Philadelphia has over 30 educational institutions, including the Univ. of Pennsylvania, Temple Univ., Drexel Univ., La Salle Univ., Chestnut Hill College, St. Joseph's Univ., Curtis Institute of Music, Thomas Jefferson Univ., the Univ. of the Arts, and Philadelphia Univ. A sports complex in S Philadelpha is home to the National Basketball Association's 76ers, the National Hockey League's Flyers, the National Football League's Eagles, and the National League's Phillies. A casino opened on the Delaware NE of Center City in 2010.

Installations of the U.S. Mint, the Federal Reserve System, and the Internal Revenue Service are in the city. The U.S. Naval Shipyard, once the most prominent of Philadelphia's military installations, was closed in 1995; a commercial shipyard and other businesses are now on the site.


Early History

The site was first occupied by Native Americans. In the 17th cent. there was a Swedish settlement; the land was soon claimed by the Dutch and then contested by the British. William Penn acquired it through a grant from Charles II of England and in 1682 founded Philadelphia, the "City of Brotherly Love," intended as a refuge for the peaceable Quakers—hence the nickname Quaker City. Its commercial, industrial, and cultural growth was rapid, and by 1774 it was second only to London as the largest English-speaking city. It was the seat of the Continental Congress and served as the American capital from 1777 to 1788, except during the British occupation (Oct., 1777–June, 1778) after the battle of Brandywine. It was the capital of the new republic from 1790 to 1800, as well as the state capital (to 1799). The two Banks of the United States (1791–1811; 1816–36) were there (see Bank of the United States). The bank buildings are examples of Greek revival architecture.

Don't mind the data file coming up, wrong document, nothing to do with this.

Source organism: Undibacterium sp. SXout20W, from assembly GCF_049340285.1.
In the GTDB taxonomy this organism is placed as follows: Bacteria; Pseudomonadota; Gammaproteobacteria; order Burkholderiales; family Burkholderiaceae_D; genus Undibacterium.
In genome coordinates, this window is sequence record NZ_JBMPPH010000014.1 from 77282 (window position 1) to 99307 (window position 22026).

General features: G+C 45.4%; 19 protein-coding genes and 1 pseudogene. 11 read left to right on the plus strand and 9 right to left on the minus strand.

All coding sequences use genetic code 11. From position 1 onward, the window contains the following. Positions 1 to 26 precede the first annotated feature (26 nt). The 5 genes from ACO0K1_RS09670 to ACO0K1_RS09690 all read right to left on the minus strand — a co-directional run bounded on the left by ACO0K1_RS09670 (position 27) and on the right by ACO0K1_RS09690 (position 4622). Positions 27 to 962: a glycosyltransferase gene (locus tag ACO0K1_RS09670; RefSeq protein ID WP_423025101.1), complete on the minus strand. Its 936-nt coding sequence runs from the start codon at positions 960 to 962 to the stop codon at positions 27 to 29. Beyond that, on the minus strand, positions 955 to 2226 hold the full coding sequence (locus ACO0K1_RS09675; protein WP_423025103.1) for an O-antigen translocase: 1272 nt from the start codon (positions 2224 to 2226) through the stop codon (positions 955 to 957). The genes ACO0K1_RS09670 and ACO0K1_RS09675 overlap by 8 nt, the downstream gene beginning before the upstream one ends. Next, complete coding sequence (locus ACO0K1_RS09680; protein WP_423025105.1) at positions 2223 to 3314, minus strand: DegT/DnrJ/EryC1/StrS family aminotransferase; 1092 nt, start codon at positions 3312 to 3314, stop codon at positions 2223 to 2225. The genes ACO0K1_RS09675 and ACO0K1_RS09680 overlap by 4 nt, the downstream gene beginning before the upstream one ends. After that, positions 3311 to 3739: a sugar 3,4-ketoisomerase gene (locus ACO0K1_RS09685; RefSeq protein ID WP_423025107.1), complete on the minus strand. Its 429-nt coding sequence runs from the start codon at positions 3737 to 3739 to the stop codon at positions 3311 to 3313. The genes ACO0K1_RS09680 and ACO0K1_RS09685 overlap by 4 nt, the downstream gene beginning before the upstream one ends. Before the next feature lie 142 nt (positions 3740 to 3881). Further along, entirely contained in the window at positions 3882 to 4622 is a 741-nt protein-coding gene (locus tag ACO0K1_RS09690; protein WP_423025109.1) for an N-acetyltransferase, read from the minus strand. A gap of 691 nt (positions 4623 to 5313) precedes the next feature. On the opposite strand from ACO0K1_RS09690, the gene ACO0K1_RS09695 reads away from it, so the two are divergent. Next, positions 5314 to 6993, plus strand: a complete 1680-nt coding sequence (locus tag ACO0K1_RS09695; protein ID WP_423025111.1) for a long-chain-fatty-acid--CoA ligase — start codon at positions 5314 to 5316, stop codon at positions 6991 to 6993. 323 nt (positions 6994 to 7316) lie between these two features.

Modern Philadelphia

Despite an ambitious program of urban redevelopment initiated in the 1950s, the city experienced the decay of its economic base and a sharp decline in population through subsequent decades. Longstanding tensions erupted in race riots in the 1960s. In the 1970s, Frank Rizzo, a former police commissioner with a political base among the city's working-class whites, was elected mayor. Wilson Goode became Philadelphia's first black mayor in 1983. His administration was shaken by the controversial firebombing of a city block containing the home of an armed organization of black radicals. The decline of the central city was met in part by the construction of new office buildings downtown and development projects on the Delaware River waterfront, but the metropolitan area, long noted for its wealthy and exclusive suburbs (especially along the fabled Main Line), witnessed dramatic growth. Since 1986, however, when developers were first permitted to build higher than Penn's statue atop the city hall, the center city skyline has undergone dramatic changes. The city government came close to bankruptcy in 1990.